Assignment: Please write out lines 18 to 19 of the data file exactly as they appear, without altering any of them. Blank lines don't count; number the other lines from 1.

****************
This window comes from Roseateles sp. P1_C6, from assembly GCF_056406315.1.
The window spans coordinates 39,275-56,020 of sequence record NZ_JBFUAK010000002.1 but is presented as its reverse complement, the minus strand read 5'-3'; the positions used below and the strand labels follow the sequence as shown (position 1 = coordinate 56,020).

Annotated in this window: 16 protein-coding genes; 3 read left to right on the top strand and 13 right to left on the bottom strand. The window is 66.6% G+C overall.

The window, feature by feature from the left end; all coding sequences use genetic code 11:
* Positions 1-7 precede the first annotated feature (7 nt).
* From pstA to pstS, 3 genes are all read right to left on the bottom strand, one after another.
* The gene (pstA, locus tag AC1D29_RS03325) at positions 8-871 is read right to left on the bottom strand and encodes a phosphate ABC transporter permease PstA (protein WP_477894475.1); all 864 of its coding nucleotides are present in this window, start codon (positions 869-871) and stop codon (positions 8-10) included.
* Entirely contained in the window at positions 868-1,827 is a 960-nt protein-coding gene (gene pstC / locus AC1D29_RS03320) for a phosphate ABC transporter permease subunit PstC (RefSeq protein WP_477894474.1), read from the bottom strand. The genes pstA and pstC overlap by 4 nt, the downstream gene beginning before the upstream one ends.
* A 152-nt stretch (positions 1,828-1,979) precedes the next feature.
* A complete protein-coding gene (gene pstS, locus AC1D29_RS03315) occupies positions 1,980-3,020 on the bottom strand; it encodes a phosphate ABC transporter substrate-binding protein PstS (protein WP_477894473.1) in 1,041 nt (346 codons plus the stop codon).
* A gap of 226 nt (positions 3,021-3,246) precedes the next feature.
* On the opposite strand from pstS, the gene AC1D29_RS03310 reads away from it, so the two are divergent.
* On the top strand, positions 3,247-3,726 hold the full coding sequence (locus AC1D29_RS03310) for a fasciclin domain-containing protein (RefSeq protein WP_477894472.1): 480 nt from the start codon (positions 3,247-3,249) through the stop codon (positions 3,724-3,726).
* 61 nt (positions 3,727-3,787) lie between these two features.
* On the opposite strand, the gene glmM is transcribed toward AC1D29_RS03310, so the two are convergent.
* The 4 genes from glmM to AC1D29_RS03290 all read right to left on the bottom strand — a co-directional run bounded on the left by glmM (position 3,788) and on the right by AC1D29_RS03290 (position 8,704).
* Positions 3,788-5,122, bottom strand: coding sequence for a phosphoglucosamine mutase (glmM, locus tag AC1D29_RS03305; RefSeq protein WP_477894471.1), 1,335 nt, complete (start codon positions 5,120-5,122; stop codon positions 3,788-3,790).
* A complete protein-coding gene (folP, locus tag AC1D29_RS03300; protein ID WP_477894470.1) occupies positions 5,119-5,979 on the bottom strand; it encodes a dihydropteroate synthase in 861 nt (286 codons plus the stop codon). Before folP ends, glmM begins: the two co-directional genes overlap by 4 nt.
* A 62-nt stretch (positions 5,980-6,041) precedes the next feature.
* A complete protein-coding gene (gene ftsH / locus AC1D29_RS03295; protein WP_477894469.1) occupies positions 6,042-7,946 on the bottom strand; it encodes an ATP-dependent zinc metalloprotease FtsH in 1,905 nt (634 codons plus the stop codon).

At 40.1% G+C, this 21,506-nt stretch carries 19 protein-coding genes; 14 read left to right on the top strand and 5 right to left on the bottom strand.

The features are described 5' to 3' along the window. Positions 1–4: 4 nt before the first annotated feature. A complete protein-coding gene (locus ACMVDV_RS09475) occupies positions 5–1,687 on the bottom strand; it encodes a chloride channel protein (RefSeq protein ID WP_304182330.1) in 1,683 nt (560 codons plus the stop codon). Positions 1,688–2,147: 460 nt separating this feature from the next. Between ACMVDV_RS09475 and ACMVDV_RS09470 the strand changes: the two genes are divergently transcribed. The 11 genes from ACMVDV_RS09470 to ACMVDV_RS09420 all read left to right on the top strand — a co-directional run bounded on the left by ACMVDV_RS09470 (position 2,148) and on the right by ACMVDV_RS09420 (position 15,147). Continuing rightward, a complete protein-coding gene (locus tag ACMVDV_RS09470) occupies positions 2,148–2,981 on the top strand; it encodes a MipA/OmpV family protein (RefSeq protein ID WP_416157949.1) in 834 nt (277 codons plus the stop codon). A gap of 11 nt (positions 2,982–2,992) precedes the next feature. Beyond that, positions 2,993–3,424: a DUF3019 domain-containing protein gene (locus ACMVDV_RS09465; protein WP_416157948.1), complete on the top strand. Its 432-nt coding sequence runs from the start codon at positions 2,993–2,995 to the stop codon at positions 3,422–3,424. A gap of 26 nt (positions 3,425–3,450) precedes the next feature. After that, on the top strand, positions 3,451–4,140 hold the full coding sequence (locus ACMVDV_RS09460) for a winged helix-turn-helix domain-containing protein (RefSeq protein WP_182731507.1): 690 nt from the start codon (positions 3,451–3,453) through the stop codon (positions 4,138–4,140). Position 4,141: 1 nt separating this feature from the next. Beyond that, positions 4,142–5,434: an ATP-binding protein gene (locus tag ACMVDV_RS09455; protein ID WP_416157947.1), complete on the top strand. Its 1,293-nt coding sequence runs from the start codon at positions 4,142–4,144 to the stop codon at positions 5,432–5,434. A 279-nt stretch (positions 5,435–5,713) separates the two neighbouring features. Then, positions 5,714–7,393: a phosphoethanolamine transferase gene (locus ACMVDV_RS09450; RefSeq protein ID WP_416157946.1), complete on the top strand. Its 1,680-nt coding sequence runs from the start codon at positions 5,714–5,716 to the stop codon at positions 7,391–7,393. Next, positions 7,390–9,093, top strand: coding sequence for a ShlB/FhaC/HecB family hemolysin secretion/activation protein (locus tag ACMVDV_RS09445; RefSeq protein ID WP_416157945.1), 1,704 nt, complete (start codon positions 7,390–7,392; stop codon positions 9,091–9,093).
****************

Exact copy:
* A complete protein-coding gene (folP, locus tag AC1D29_RS03300; protein ID WP_477894470.1) occupies positions 5,119-5,979 on the bottom strand; it encodes a dihydropteroate synthase in 861 nt (286 codons plus the stop codon). Before folP ends, glmM begins: the two co-directional genes overlap by 4 nt.
* A 62-nt stretch (positions 5,980-6,041) precedes the next feature.